The PSG consisted of a standard montage (electrode placement) of electroencephalography (EEG) (C3/A2 or C4/A1 and O2/C3 or O1/C4), monopolar left and right electrooculography (EOG) referenced to the opposite mastoid, surface mentalis electromyography (EMG), respiratory airflow and effort, electrocardiography (ECG), anterior tibialis EMG, and pulse oximetry. All recordings were made on a Grass Model 78 polysomnograph recorded with a paper speed of 10 mm/sec and scored in 30-second epochs. Sleep variables calculated for each subject included: Total sleep time (TST, minutes); sleep efficiency (SE = TST/time in bed × 100); the percentage of TST spent in stages 1, 2, 3 & 4, and REM (rapid-eye-movement) sleep [31]; and the latency to three consecutive epochs of sleep (sleep latency, SL, minutes). Periodic leg movements and movements with arousals [32], apneas, and total brief arousals [33] were scored using conventional criteria. The brief arousals, apneas, limb movements, and limb movements with arousals observed were expressed as the number of events per hour of sleep. All PSGs were scored by the same certified polysomnographic technician and verified by the Director of the Sleep Disorders Center.

The morning following the nocturnal PSG, daytime sleepiness was quantified using the Multiple Sleep Latency Test (MSLT) following standard procedures [34]. Approximately 1.5 to 2 hours after awakening, subjects were allowed five 20 – minute nap opportunities at 2-hour intervals across the day. The SL on any given nap opportunity was defined as the time from lights out to the first 30-second epoch scored as sleep. Each nap was terminated after 20 minutes or after a maximum of 15 minutes from sleep onset. The average SL across all naps was calculated and expressed as the mean sleep latency. The range of possible mean sleep latency scores on the MSLT is 0 to 20 minutes, with a low score indicating greater sleepiness. According to the International Classification of Sleep Disorders (ICSD), a mean sleep latency ≤ 5 minutes suggests "severe or pathological" sleepiness, a mean sleep latency between 5 minutes and 10 minutes suggests "moderate sleepiness", and a mean sleep latency > 10 minutes suggests "mild or normal sleepiness". An alternative schema also used to interpret MSLT scores is based on supporting evidence derived from comparisons of normal subjects to patients with sleep abnormalities[15, 3537] and uses a MSLT score < 8 minutes as indicative of abnormal sleepiness.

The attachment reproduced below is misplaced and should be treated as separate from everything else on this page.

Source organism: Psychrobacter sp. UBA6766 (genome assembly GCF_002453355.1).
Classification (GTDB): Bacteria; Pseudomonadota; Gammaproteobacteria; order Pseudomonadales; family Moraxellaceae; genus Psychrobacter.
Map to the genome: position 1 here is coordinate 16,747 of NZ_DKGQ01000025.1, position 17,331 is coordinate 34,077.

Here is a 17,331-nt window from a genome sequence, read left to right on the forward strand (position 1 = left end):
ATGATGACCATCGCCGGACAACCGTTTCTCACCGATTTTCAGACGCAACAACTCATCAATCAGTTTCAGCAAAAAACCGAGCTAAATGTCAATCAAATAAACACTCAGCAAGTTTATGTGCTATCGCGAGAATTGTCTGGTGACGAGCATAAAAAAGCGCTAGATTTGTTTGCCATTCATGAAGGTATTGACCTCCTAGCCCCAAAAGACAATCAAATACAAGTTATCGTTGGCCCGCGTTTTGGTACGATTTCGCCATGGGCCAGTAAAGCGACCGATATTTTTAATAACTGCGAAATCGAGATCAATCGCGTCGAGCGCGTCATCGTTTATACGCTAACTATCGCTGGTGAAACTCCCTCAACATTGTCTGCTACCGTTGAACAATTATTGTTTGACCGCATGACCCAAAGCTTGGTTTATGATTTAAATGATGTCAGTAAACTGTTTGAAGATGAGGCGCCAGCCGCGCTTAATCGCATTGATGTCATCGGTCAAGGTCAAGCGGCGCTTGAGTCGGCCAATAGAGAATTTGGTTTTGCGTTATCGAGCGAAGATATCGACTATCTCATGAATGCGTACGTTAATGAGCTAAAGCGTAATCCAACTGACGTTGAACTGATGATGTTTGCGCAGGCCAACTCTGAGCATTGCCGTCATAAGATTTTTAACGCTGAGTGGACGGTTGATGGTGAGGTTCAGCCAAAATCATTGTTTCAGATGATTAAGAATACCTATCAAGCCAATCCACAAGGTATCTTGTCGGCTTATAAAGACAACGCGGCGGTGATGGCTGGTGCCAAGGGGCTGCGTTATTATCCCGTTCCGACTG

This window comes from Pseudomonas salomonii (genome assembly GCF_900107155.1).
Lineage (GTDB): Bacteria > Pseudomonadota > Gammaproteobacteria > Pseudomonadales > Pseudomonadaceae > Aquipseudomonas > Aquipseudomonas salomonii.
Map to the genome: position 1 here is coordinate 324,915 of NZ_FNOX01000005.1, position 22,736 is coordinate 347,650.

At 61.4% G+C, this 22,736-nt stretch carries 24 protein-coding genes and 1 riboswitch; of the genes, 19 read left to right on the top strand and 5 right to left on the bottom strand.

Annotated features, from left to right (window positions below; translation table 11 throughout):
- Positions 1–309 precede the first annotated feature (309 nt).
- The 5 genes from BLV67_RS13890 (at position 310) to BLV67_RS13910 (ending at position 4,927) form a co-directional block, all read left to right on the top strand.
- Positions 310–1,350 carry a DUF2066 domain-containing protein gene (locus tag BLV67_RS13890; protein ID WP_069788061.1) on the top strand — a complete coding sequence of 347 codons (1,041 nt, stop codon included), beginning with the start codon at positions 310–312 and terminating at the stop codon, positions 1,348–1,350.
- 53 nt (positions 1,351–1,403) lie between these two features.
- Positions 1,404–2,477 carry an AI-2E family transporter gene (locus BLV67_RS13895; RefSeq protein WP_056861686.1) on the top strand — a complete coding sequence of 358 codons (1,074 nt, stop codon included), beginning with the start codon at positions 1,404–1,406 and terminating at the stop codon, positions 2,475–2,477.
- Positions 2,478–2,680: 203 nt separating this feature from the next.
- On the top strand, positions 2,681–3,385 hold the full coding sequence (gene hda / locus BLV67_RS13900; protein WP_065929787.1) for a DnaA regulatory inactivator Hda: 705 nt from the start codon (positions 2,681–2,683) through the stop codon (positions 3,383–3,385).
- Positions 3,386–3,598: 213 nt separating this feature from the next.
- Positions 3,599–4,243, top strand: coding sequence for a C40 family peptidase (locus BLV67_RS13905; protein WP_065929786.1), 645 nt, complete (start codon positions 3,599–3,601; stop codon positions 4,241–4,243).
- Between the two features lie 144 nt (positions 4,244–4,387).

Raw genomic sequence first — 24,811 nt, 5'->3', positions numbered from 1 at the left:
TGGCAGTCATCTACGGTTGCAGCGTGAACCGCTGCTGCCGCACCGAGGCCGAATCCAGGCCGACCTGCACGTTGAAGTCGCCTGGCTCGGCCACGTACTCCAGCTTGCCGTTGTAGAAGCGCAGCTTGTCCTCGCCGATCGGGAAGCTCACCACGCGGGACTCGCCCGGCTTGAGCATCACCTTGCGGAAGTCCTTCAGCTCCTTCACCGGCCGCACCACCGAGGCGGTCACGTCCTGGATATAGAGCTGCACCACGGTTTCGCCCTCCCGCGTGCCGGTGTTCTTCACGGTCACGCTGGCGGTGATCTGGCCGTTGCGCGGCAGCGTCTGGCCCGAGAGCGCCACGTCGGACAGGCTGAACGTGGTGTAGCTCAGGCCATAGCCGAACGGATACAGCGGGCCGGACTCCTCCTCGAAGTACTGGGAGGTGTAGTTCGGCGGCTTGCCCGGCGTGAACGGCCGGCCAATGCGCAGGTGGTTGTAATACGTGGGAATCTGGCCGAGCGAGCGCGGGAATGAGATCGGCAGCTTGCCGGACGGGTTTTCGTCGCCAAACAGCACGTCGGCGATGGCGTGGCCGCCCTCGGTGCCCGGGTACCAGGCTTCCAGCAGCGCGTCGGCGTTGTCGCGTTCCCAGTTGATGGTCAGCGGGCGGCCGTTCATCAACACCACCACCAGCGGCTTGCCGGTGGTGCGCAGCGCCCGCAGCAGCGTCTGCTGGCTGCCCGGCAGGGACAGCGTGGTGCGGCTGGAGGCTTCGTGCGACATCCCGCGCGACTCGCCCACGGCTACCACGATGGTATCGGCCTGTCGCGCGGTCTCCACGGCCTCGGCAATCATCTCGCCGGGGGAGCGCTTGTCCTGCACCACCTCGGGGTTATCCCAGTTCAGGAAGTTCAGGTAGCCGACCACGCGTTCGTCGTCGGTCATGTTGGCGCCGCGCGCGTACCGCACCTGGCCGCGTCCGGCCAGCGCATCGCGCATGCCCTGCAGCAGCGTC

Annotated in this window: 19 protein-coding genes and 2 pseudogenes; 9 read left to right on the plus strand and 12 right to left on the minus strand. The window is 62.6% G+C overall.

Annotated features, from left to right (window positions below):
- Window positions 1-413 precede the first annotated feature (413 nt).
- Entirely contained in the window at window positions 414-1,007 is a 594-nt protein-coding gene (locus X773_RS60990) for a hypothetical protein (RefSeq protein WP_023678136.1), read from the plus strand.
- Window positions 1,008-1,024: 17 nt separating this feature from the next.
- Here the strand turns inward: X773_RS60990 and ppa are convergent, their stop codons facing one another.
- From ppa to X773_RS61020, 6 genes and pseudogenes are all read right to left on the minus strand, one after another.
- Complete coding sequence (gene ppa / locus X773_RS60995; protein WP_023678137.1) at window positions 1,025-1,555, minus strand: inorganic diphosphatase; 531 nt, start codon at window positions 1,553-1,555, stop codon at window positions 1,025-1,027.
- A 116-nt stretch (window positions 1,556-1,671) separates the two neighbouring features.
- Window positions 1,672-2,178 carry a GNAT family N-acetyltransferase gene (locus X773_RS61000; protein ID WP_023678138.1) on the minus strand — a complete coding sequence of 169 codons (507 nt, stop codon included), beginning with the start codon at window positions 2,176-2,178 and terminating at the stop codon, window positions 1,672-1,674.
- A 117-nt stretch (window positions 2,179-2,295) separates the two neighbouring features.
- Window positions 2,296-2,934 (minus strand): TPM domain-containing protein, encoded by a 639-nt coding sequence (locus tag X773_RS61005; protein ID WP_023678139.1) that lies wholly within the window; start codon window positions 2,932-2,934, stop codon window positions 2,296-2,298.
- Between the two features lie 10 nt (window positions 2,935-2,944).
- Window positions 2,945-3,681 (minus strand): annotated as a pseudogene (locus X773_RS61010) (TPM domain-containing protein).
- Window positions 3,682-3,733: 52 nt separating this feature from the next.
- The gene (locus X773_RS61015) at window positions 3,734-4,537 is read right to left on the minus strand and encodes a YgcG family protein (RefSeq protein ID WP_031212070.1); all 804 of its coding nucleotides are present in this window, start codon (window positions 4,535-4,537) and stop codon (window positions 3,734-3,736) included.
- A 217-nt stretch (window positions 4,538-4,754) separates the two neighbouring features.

Evaluation of Quality of Life

Quality of life was defined as a person's sense of well-being reflecting satisfaction or dissatisfaction with the areas of life that are deemed important. Immediately before the nocturnal PSG, all subjects completed the Quality of Life Index (QLI, Dialysis Version) developed by Ferrans and Powers [38, 39], a questionnaire consisting of 64 items divided into two sections. The first section assesses how satisfied the subject is with 32 aspects of life while the second assesses the importance of those same aspects. Responses to the satisfaction items range from "very satisfied" (6) to "very dissatisfied" (1). Responses to the importance items range from "very important" (6) to "very unimportant" (1). Scores are calculated by weighting each satisfaction response with its paired importance response. Overall QLI scores and four subscale scores are calculated: Health & Functioning, Social & Economic, Psychological & Spiritual, and Family. The range of scores on the overall scale and the subscales scores is 0 to 30 with a higher score indicating a better quality of life.